One of the most difficult aspects concerning treatment of E macusaniensis infections is identifying infection in a timely manner. Clinical signs associated with infection by this parasite are common to many other, better known disorders and hence are frequently mis-identified. Colibacillosis and clostridial disease in particular have become major causes of death in crias, when in fact these bacterial infections often develop secondary to another intestinal process, such as coccidiosis.1,3,8 Additionally, the reported prepatent period for E macusaniensis is at least 32 days and may be as high as 58 days,12,13 far longer than the reported period of 15 to 16 days for E lamae,14 16 to 18 days for Eimeria alpacae,15 and 10 days for Eimeria punoensis.15 Prepatent disease appears to be common with E macusaniensis infection, with some alpacas dying of the disease within 20 days after presumptive ingestion of oocysts, which is as much as 2 weeks prior to appearance of oocysts in the feces of less severely affected herdmates.1 Affected camelids have also been reported in which clinical signs were evident for at least as long as the mean prepatent period and infection was confirmed at postmortem examination but no coccidial oocysts were detected during antemortem fecal flotation.7 Finally, the oocysts are large and dense and are poorly detected by many standard methods of fecal analysis.16

To address the frequency of prepatent disease and failure of standard fecal analytic techniques to identify E macusaniensis during the prepatent period, our research group developed a PCR assay to detect E macusaniensis DNA in feces. The assay detects the ITS-1 within the rDNA. Ribosomal DNA and its ITS regions often exist in thousands of copies and thus require small amounts of sample DNA for PCR amplification. The ITS-1 region has been successfully used in PCR assays to differentiate among Eimeria spp in feces collected from poultry17–19 and rodents.20

Fecal PCR assays for the detection of coccidia and other parasites have been used principally to identify specific species or to simplify the processing of large numbers of samples.17–21 Samples are processed in those situations to release DNA from the oocysts. We hypothesize that such assays could also prove to be useful in identifying prepatent infections. All stages of the parasite should have similar or identical DNA sequences, and it is possible that small amounts of this DNA may appear in feces before the oocysts appear in the feces. This would be especially useful for parasites such as E macusaniensis, which have long prepatent periods and cause prepatent disease. However, successful detection would also rely on free DNA surviving in the fecal environment, which is one of the least hospitable environments for DNA amplification.22,23 Techniques have been developed to improve free DNA recovery from feces and have been used successfully for procedures such as fecal genotyping of wildlife species,24 but their use in detecting free Eimeria DNA has not been reported to our knowledge.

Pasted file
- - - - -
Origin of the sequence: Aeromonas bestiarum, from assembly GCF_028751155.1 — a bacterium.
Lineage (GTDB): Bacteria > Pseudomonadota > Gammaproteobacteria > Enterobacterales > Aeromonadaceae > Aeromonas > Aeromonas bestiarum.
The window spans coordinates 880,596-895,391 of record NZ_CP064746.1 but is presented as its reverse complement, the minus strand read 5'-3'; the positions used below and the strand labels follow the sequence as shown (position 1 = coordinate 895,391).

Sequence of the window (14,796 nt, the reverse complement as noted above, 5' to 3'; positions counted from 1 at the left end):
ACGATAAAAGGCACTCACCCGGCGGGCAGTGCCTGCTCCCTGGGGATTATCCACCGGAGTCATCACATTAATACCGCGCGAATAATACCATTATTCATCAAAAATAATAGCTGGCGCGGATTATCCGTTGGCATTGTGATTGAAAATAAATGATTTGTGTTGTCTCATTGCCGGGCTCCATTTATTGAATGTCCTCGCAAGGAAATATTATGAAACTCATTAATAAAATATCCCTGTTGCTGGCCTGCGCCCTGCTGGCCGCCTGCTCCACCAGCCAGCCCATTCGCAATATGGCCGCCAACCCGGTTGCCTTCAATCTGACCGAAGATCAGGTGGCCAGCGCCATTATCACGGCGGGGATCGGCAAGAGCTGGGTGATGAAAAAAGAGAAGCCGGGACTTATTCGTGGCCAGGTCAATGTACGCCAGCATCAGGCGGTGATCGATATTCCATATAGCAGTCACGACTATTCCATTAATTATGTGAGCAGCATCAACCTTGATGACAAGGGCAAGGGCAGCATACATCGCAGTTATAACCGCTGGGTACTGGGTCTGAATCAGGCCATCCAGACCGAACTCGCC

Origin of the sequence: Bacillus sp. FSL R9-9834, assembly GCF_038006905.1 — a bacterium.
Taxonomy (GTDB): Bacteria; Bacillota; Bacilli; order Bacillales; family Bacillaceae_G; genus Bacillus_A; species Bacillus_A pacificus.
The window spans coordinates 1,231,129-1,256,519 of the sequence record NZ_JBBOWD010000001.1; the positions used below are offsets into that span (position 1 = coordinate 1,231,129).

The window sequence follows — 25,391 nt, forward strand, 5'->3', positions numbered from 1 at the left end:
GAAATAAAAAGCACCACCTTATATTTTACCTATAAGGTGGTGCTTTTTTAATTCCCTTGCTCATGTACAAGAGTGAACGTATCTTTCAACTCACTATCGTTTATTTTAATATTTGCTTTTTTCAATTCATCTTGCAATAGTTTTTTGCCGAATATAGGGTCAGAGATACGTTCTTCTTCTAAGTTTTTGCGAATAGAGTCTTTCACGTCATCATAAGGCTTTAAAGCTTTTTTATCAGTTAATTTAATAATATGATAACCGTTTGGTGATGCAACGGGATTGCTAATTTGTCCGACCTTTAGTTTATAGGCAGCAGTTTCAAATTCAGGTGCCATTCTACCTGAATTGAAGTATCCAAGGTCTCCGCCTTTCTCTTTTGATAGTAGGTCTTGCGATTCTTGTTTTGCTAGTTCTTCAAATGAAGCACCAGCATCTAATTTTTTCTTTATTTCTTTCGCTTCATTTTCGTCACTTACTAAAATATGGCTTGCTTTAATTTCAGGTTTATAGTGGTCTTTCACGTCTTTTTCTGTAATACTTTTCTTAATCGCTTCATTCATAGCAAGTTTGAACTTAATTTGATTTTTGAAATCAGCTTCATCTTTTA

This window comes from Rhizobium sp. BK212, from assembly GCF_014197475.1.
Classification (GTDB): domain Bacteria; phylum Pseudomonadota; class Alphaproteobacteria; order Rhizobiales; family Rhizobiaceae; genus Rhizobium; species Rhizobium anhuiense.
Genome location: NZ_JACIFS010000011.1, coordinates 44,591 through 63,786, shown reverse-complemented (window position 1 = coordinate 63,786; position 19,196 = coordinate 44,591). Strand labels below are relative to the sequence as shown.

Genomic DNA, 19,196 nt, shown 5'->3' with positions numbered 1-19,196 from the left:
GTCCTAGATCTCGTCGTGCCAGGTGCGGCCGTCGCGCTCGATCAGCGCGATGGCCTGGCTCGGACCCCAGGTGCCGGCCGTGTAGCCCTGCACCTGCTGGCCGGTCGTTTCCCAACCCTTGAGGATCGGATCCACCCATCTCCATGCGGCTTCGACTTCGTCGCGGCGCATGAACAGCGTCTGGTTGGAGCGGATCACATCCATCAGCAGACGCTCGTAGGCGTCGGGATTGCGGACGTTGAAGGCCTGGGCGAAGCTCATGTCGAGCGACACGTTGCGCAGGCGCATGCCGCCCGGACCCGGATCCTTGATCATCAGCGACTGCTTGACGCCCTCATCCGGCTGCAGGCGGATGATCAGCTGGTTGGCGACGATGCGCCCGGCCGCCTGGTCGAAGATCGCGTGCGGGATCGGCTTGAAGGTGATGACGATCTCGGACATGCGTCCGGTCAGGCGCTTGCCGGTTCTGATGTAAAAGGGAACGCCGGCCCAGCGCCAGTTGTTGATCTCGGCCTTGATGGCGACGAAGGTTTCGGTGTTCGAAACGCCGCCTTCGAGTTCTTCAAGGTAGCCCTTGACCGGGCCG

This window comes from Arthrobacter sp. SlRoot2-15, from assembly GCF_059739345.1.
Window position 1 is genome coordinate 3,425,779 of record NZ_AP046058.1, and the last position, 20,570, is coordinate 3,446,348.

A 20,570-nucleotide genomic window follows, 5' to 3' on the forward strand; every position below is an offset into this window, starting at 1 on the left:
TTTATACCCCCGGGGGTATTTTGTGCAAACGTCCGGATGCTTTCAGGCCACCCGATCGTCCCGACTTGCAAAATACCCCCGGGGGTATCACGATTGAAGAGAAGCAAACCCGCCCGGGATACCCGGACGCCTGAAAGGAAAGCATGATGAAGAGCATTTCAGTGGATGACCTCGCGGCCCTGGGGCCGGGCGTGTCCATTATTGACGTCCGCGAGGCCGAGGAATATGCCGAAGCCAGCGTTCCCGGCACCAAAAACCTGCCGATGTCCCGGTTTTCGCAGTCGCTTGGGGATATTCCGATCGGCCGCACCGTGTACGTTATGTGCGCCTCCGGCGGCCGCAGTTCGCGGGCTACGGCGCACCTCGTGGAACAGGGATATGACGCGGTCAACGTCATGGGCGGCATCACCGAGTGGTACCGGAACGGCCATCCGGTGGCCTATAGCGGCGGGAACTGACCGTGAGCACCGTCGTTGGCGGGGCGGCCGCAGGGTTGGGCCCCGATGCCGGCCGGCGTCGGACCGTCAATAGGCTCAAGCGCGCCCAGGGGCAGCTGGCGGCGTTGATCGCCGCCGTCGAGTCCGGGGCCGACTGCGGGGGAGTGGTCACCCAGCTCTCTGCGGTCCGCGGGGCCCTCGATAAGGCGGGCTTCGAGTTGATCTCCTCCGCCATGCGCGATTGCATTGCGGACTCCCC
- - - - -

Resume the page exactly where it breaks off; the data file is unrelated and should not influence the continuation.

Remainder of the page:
The purpose of the study reported here was to evaluate a PCR assay for use in the detection of E macusaniensis in camelid feces at various stages of infection, including during the prepatent period after experimental inoculation. The goal was to enable early detection of infection, particularly in camelids with few or no oocysts in their feces, and hence allow more timely treatment and ultimately a greater survival rate for infected camelids.

Materials and Methods

Animals—Four adult alpacas (3 gelded males and 1 female; age, 4 to 9 years) from the Oregon State University research herd (all were herd members for at least 3 years) were screened via physical, fecal, and hemato-logic examinations prior to inclusion in the study. This herd was known to have exposure to E macusaniensis, E lamae, and strongyle-type worms on the basis of results of routine periodic fecal examination, but clinical disease attributable to endoparasitism had never been identified in herd members. The alpacas were housed in confinement in groups on concrete floors covered with straw. Fecal material was removed daily. All components of the study were conducted with the approval of the Oregon State University Institutional Animal Care and Use Committee.

Inoculation—Parasites of the family Eimeriidae undergo a self-limiting life cycle. Thus, the alpacas were confined for 62 days and determined to be free of detectable E macusaniensis by the use of fecal exami nation conducted on samples collected 55, 41, 28, 14, 10, and 3 days before inoculation. All fecal analyses were performed via the double-centrifugation sucrose-flotation technique,16 and PCR assays were conducted on the samples collected 55, 41, 14, and 3 days before inoculation. The 62-day period was chosen because it is longer than the longest reported prepatent period (58 days) for this parasite12,13; no E macusaniensis oocysts were found during the period before inoculation.

Each alpaca received an oral inoculum of 2 × 104 sporulated E macusaniensis (day 0). The inoculum was the minimum used in a previous study13 to create patent infection but not to induce clinical signs in naive crias. Oocysts for inoculation were isolated from feces of naturally infected alpacas and llamas by use of the double-centrifugation sucrose-flotation technique, followed by 5 washes in 1 × PBS solution.16 Separation of oocysts from fecal debris and the smaller Eimeria spp was achieved via size exclusion by passing the preparation through 104- and 40-μm mesh filters; E macusaniensis oocysts pass through the larger filter but not the smaller filter, whereas the smaller Eimeria spp pass through both filters. Oocysts were further purified by manual separation via light microscopy at 30 × magnification. Purified oocysts were sporulated by standard incubation in 2% (wt/vol) K2CrO7 for 21 days at 18°C, after which > 90% of the oocysts were confirmed by use of light microscopy to have sporulated.

The inoculation study lasted 7 weeks, which was approximately 1 week longer than the maximum reported prepatent period for E macusaniensis.12,13 After initiation of the study, alpacas were examined daily for signs of poor health. Feces were recovered from the rectum, and the double-centrifugation sucrose-flotation technique and PCR assay were conducted on samples collected weekly for 3 weeks, then twice a week for 4 weeks. Alpacas with signs of illness, including loss of body condition, inappetence, lethargy, severe anemia, or a severe decrease in blood protein concentration, were treated appropriately and removed from the study. At the conclusion of the study, all alpacas with detectable Eimeria spp in their feces were treated with ponazuril (20 mg/kg, PO, q 24 h for 5 days) and kept in confinement until feces were free of detectable oocysts.